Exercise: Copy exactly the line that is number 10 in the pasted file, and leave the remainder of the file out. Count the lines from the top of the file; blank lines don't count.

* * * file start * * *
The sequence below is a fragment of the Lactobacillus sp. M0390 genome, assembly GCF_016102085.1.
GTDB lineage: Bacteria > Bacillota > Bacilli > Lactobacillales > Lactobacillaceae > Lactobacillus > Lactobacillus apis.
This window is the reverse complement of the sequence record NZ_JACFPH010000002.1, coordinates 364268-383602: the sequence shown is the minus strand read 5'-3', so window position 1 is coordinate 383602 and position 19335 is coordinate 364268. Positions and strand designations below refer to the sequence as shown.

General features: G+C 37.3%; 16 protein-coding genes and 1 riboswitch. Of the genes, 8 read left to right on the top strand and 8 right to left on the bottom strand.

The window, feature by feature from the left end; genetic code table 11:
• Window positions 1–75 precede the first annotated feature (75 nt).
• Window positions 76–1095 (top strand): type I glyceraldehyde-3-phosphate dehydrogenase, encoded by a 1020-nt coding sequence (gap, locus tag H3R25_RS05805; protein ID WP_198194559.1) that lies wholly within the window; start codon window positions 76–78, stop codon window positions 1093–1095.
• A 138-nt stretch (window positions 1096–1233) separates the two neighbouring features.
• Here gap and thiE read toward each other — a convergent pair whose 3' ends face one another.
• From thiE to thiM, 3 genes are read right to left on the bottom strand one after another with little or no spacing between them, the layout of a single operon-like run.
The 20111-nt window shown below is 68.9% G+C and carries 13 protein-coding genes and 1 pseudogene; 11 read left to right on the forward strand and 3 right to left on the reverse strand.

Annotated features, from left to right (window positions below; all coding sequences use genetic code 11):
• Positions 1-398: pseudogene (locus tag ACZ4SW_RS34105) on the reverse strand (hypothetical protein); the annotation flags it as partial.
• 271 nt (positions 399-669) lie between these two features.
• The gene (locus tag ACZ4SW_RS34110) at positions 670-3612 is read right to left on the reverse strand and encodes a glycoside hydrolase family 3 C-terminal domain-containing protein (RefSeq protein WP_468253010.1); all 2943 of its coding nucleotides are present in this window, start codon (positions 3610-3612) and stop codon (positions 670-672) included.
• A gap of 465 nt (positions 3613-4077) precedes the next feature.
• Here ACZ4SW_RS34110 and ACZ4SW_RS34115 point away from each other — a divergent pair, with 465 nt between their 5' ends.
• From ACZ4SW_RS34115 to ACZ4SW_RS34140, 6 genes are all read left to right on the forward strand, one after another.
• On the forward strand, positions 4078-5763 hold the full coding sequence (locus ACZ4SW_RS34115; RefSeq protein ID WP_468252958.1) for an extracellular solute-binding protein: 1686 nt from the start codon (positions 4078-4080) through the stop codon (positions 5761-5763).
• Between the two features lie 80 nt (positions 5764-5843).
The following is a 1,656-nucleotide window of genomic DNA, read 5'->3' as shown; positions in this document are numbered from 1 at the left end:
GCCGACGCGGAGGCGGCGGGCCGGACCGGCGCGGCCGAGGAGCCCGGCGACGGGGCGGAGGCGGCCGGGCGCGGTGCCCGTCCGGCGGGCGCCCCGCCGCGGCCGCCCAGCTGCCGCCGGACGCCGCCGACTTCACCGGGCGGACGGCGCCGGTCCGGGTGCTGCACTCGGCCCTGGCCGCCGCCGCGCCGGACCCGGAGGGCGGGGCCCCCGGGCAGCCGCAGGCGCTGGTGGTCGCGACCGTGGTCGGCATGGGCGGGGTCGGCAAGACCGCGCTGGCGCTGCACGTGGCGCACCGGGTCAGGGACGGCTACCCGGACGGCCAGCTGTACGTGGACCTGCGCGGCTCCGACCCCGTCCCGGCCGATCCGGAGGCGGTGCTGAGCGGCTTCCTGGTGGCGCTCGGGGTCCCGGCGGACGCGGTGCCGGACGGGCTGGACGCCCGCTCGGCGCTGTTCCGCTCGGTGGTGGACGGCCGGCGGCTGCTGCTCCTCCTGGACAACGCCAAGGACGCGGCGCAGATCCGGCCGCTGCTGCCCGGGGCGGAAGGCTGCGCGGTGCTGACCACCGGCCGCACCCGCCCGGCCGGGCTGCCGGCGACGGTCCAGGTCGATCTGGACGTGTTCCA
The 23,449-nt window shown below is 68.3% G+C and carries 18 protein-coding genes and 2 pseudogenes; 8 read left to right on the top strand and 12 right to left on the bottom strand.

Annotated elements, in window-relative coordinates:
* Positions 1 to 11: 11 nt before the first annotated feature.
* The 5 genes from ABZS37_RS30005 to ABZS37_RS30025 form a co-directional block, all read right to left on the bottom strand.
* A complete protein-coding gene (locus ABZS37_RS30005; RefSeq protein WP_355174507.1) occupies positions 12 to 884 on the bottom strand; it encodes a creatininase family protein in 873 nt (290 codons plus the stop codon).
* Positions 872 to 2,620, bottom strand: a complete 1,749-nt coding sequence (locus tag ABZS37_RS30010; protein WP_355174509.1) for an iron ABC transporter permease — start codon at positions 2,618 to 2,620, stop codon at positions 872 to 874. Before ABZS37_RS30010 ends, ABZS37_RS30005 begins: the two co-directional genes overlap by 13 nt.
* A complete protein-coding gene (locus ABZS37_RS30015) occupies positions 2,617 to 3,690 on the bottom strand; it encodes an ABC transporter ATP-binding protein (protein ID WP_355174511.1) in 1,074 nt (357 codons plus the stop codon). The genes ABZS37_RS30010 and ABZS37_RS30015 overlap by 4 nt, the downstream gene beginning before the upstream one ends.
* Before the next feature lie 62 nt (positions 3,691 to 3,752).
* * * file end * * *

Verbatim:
• From thiE to thiM, 3 genes are read right to left on the bottom strand one after another with little or no spacing between them, the layout of a single operon-like run.